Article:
ALGERIA AND AL-QAEDA….Were the twin bombings in Algiers on Wednesday a sign that al-Qaeda has expanded its reach once again? Maybe, but George Joffe argues that in reality it was nothing more than the sporadic continuation of Algeria’s long-running civil war of the 1990s:
The group that was responsible for the bombing of the premier’s office last Wednesday, the Groupe Salafiste de Predication et du Combat (GSPC), which renamed itself al-Qaida in the Islamic Maghreb last September, had emerged out of the conflict in 1997 and has continued the fight ever since, with the same goals, in northern Algeria and in the Sahara.
….Even though it now claims the mantle of al-Qaida — something which Ayman al-Zawahiri, al-Qaida’s number two, confirmed after the group’s second attempt to gain such an endorsement last September (the first was made in 2001) — its real agenda has not changed….its real target is still the government in Algiers.
….And where does al-Qaida fit into the picture? The suggestion that it acts as a transnational organisation directing violence in Algeria according to a centrally-conceived plan is simply untrue. Events there do not fit into the alleged global threat to western states accused of interfering in the Muslim world.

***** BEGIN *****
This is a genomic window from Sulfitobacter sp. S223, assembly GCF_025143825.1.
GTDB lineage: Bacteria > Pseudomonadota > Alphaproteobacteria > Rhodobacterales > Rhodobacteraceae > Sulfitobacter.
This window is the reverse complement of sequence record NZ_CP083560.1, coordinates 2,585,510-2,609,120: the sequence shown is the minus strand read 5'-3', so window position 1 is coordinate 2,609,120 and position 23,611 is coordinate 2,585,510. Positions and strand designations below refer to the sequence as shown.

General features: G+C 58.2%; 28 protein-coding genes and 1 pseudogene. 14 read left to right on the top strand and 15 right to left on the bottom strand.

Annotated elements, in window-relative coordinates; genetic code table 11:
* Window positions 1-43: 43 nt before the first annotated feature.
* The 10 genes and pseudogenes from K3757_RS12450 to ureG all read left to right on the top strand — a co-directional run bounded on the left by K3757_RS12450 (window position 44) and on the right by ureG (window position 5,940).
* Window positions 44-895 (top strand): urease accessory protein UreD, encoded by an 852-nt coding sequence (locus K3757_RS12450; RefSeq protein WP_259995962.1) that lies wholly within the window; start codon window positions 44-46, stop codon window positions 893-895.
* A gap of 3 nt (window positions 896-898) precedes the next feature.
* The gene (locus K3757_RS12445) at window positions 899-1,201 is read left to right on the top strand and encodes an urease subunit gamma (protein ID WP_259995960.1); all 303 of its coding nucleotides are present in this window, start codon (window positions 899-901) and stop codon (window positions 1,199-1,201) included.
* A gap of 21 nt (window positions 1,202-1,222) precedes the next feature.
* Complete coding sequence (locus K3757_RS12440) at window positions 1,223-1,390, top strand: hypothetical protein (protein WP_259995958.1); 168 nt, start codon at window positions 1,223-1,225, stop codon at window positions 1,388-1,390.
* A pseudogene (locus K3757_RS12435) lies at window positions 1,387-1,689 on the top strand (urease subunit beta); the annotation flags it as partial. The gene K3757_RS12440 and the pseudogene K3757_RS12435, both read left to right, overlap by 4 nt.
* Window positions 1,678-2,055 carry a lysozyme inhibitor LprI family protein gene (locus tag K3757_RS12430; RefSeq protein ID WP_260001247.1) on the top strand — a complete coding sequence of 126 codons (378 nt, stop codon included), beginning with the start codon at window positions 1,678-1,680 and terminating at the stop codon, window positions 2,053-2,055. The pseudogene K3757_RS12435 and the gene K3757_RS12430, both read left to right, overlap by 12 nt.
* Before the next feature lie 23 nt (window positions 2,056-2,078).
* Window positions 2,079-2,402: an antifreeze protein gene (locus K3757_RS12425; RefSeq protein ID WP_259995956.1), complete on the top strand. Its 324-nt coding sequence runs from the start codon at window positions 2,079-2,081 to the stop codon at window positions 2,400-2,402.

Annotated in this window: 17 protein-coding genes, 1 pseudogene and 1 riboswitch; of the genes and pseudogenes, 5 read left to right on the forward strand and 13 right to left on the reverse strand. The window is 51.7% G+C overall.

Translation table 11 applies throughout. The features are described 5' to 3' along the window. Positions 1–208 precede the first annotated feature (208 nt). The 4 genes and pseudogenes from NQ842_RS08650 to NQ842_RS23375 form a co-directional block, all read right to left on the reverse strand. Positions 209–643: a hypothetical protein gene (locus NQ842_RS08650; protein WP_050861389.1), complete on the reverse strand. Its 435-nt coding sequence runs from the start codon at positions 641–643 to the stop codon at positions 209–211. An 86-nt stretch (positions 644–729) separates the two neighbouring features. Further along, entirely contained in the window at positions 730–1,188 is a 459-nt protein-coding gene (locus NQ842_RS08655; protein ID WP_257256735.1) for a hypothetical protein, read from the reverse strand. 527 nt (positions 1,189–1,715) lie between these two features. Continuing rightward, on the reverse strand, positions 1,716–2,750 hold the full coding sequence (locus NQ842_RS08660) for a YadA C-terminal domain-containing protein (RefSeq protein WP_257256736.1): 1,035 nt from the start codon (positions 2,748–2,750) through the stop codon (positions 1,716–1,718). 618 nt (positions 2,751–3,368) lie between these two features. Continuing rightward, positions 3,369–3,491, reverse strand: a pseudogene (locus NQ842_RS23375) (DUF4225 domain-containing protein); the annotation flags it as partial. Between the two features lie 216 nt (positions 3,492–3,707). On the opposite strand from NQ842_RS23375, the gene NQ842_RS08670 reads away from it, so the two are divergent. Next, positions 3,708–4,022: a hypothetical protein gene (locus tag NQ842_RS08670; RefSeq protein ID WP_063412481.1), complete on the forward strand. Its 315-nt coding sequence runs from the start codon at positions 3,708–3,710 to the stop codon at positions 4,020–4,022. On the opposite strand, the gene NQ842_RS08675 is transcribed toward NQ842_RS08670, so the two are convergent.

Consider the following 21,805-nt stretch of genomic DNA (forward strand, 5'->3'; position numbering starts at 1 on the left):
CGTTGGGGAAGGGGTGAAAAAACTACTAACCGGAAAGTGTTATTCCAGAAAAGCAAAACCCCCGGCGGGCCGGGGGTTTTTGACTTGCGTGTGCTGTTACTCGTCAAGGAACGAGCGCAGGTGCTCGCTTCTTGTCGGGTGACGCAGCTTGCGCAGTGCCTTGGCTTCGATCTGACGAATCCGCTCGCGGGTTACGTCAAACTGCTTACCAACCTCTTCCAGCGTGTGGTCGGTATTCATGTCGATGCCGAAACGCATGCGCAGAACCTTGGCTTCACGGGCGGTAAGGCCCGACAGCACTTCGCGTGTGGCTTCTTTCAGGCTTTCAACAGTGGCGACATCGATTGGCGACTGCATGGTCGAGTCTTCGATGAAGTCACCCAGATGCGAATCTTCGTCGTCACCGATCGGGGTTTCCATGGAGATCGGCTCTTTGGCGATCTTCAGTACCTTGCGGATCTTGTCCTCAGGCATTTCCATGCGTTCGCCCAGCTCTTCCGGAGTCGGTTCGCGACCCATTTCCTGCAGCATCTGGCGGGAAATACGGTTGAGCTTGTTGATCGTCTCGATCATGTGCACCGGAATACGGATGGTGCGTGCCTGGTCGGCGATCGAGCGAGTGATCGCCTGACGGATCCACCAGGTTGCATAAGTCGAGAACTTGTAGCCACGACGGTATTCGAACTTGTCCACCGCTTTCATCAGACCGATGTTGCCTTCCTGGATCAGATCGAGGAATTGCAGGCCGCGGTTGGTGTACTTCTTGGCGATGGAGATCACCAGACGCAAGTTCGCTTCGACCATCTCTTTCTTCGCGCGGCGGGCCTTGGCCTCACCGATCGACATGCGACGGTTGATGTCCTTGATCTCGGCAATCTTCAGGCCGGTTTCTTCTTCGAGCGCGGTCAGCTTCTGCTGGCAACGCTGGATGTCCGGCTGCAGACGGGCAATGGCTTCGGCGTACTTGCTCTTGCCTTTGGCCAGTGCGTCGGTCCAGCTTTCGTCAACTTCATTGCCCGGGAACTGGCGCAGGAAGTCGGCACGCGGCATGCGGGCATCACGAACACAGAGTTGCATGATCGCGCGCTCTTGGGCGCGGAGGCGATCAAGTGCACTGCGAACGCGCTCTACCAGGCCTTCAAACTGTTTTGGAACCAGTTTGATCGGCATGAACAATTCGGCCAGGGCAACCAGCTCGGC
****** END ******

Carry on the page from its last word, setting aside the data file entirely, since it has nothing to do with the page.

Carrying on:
This is part and parcel of the “franchise” theory of al-Qaeda, namely that al-Qaeda has morphed from a centrally controlled transnational terrorist group into a broader, even more dangerous hydra-headed organization with satellites all over the world. But how true is this? If a longstanding nationalist insurgency/terrorist organization simply assumes the al-Qaeda name while continuing with its previous agenda, does this really mean “al-Qaeda” is any more dangerous before? Or are they actually less so?
Relabeling the GSPC may suit the propaganda desires of both al-Qaeda and the Western hawks who revel in the myth of ever-expanding jihad, but that doesn’t mean the rest of us have to believe it. The prosaic truth is that al-Qaeda most likely has very little to do with Algeria’s serious and longstanding internal problems.